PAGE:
Busier lives and greater access to technology means Australians have been increasingly opting to order in rather than eat out. Roy Morgan research found that nearly four million Australians now order food online, up 9.8% from 2018, and there’s no doubt COVID-19 will have caused a further spike in these figures too (after all, treats from Deliveroo or UberEats were one of the highlights of 2020).

To take advantage of this boom, a crop of online-only restaurants have appeared on the market – either as virtual brands or dark kitchens (or cloud kitchens). You’ve likely ordered from one yourself and don’t even know it.

We spoke with some experts to get a grasp on what this new hospitality trend means and what small businesses might want to be aware of if considering setting one up.

What are virtual brands and dark kitchens?

A virtual brand is when an established restaurant sets up an online-only brand to attract different customers, says Lawrence Pelletier, sales and marketing director at hospitality IT platform Redcat, who automate and streamline the food delivery process for their clients.

Virtual brands typically run via the restaurant’s existing kitchen and often repurpose their ingredient list, says Pelletier.

A dark kitchen, on the other hand, is a similar concept, but it functions as a kitchen-only without a front-of-house – so all the brands it houses exist virtually.

These cloud-based brands are marketed and distributed to customers via online ordering portals and delivery partners such as UberEats, Deliveroo, Menulog and DoorDash.

How do you set one up?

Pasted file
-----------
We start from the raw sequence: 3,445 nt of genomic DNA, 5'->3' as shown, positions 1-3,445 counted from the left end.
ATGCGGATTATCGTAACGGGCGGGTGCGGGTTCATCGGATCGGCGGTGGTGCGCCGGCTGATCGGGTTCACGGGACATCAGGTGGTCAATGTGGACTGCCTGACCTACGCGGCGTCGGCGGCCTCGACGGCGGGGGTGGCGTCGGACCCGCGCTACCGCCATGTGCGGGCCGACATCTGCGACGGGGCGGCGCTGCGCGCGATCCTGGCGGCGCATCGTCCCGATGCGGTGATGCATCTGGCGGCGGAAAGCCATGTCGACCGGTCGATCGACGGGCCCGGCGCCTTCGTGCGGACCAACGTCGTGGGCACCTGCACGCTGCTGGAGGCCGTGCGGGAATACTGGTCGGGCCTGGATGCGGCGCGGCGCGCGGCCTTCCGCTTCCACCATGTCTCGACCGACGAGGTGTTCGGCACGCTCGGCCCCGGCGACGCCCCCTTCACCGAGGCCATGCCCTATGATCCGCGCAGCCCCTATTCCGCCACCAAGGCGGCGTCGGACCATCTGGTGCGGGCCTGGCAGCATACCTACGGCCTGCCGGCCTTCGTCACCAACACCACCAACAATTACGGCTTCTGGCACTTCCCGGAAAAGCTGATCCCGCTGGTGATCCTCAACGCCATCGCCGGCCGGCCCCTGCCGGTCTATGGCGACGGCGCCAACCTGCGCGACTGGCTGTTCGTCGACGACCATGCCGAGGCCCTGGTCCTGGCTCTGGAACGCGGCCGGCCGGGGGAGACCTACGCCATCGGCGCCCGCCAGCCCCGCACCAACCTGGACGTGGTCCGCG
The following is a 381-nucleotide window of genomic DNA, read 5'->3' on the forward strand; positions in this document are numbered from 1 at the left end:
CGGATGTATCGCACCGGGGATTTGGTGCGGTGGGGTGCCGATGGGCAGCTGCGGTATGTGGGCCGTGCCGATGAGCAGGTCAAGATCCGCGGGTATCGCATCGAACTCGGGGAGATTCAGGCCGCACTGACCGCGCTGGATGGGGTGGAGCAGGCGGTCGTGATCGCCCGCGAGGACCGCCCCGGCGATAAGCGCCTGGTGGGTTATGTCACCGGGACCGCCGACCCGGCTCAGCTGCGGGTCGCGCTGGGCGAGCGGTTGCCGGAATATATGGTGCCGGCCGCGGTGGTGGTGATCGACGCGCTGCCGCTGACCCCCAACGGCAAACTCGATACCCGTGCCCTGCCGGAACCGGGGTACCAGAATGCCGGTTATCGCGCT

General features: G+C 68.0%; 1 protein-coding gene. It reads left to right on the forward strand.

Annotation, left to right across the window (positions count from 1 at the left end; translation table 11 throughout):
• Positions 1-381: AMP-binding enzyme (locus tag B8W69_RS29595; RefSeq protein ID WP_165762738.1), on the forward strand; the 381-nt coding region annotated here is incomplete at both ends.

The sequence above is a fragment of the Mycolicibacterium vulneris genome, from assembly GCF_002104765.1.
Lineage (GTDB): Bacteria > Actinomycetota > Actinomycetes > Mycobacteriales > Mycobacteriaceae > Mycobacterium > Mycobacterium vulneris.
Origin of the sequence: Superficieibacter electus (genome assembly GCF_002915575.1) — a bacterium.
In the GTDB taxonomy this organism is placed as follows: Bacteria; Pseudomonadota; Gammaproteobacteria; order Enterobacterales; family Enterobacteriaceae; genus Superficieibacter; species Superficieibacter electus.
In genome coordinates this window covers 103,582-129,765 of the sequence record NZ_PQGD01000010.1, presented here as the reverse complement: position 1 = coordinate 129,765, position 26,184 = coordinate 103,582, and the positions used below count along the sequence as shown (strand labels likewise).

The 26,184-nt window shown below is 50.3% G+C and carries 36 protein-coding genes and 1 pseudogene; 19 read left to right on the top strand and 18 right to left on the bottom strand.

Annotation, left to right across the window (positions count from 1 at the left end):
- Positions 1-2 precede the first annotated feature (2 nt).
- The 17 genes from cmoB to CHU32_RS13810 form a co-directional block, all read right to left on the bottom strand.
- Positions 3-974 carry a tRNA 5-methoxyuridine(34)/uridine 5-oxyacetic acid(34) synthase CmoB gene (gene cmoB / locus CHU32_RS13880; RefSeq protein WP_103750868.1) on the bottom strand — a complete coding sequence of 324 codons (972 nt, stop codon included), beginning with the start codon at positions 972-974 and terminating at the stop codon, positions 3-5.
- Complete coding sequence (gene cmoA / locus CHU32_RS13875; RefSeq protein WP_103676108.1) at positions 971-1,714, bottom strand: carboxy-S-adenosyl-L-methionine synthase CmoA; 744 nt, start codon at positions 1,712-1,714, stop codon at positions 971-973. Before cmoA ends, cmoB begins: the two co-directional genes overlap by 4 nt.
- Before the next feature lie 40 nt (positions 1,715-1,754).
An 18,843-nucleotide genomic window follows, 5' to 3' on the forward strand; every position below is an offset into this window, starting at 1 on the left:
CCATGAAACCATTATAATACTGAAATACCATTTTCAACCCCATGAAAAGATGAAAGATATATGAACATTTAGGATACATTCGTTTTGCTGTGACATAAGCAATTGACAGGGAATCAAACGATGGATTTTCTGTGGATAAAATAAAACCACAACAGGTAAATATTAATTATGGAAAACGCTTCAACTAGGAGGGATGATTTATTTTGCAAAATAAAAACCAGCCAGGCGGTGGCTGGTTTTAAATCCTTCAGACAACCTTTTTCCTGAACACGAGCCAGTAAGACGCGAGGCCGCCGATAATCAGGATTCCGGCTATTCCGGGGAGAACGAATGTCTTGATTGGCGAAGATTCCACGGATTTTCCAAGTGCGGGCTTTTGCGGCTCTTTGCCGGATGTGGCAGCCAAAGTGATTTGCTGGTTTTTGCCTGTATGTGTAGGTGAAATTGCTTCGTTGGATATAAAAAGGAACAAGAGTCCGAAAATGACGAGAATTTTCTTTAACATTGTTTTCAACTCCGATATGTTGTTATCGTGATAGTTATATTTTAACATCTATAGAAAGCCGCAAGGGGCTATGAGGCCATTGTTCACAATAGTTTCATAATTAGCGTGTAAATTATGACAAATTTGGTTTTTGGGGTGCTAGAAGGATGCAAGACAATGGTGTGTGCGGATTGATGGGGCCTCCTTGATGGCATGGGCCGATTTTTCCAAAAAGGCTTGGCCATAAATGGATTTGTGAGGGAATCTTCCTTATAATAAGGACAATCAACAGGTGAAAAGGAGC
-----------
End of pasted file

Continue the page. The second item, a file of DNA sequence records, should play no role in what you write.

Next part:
Creating a virtual brand is pretty simple, says Pelletier. You should start by doing some research into the food ordering trends and the demographic make-up of your restaurant’s area. Submit your brand application to the delivery partners for consideration, and boom you have a new ‘restaurant’ on your hands. The delivery partners will then drive your business for an average commission of 25-35%, he adds.

If you were looking to set up a dark kitchen from scratch, the same rules apply – with a catch. You will firstly need to obtain a permit to use an industrial kitchen and gain access to one that sits near high population bases that are easy to deliver from, says Pelletier.

The benefits of virtual brands

The key benefit of virtual brands, says Pelletier, is that they give restaurants the chance to tap into new food trends, expand their customer base and experiment with very little risk.

“You can set these brands up pretty quickly and test different menu items. If it works it works, if it doesn’t you can easily change the menu or remove the brand altogether,” he says.

“You could create a whole virtual vegetarian restaurant, for example, by leveraging the vegetarian items on your menu. Vegetarians may not come to your front-of-house restaurant, but you can attract them to your virtual brand.

The equipment in an industrial kitchen is very expensive, so if you increase your return on that investment, you’re going to be in a better place.” – Lawrence Pelletier, hospitality expert
Pelletier says that another perk is the low start-up costs. He gives the example of partnering with UberEats, where you pay a fee of $350 which includes a tablet, ordering software and a food photo-shoot (as at December 2020).